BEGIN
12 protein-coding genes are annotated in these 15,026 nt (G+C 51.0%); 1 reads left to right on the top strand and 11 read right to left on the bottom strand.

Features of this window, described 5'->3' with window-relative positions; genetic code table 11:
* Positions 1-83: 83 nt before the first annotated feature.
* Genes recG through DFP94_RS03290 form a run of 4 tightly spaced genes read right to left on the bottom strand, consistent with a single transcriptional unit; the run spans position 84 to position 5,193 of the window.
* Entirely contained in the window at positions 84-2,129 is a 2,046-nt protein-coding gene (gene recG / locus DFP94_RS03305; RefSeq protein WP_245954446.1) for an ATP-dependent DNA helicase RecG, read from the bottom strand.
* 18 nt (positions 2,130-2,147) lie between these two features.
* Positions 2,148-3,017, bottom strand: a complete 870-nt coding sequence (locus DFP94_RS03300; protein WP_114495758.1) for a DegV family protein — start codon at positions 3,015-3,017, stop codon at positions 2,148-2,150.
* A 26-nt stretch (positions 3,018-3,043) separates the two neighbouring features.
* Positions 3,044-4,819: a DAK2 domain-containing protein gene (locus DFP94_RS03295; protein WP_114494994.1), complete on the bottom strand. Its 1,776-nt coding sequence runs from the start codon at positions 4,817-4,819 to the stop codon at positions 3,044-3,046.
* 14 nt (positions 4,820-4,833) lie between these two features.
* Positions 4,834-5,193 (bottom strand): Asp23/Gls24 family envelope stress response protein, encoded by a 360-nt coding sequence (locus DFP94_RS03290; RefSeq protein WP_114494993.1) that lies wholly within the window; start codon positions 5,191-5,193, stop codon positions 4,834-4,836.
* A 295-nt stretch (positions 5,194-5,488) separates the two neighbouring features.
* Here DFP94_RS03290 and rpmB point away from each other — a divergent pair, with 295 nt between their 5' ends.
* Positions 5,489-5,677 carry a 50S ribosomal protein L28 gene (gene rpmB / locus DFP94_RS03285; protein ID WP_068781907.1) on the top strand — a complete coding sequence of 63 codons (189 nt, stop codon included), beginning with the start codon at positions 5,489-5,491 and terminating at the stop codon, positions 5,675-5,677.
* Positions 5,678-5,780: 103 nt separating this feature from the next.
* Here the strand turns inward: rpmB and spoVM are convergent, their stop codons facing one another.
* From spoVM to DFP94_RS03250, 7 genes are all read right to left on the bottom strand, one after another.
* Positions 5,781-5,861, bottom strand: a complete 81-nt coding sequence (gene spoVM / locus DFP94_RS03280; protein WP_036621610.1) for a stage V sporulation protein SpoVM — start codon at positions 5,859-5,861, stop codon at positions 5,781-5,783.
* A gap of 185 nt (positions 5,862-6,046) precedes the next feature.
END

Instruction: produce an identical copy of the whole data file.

12 protein-coding genes are annotated in these 15,026 nt (G+C 51.0%); 1 reads left to right on the top strand and 11 read right to left on the bottom strand.

Features of this window, described 5'->3' with window-relative positions; genetic code table 11:
* Positions 1-83: 83 nt before the first annotated feature.
* Genes recG through DFP94_RS03290 form a run of 4 tightly spaced genes read right to left on the bottom strand, consistent with a single transcriptional unit; the run spans position 84 to position 5,193 of the window.
* Entirely contained in the window at positions 84-2,129 is a 2,046-nt protein-coding gene (gene recG / locus DFP94_RS03305; RefSeq protein WP_245954446.1) for an ATP-dependent DNA helicase RecG, read from the bottom strand.
* 18 nt (positions 2,130-2,147) lie between these two features.
* Positions 2,148-3,017, bottom strand: a complete 870-nt coding sequence (locus DFP94_RS03300; protein WP_114495758.1) for a DegV family protein — start codon at positions 3,015-3,017, stop codon at positions 2,148-2,150.
* A 26-nt stretch (positions 3,018-3,043) separates the two neighbouring features.
* Positions 3,044-4,819: a DAK2 domain-containing protein gene (locus DFP94_RS03295; protein WP_114494994.1), complete on the bottom strand. Its 1,776-nt coding sequence runs from the start codon at positions 4,817-4,819 to the stop codon at positions 3,044-3,046.
* 14 nt (positions 4,820-4,833) lie between these two features.
* Positions 4,834-5,193 (bottom strand): Asp23/Gls24 family envelope stress response protein, encoded by a 360-nt coding sequence (locus DFP94_RS03290; RefSeq protein WP_114494993.1) that lies wholly within the window; start codon positions 5,191-5,193, stop codon positions 4,834-4,836.
* A 295-nt stretch (positions 5,194-5,488) separates the two neighbouring features.
* Here DFP94_RS03290 and rpmB point away from each other — a divergent pair, with 295 nt between their 5' ends.
* Positions 5,489-5,677 carry a 50S ribosomal protein L28 gene (gene rpmB / locus DFP94_RS03285; protein ID WP_068781907.1) on the top strand — a complete coding sequence of 63 codons (189 nt, stop codon included), beginning with the start codon at positions 5,489-5,491 and terminating at the stop codon, positions 5,675-5,677.
* Positions 5,678-5,780: 103 nt separating this feature from the next.
* Here the strand turns inward: rpmB and spoVM are convergent, their stop codons facing one another.
* From spoVM to DFP94_RS03250, 7 genes are all read right to left on the bottom strand, one after another.
* Positions 5,781-5,861, bottom strand: a complete 81-nt coding sequence (gene spoVM / locus DFP94_RS03280; protein WP_036621610.1) for a stage V sporulation protein SpoVM — start codon at positions 5,859-5,861, stop codon at positions 5,781-5,783.
* A gap of 185 nt (positions 5,862-6,046) precedes the next feature.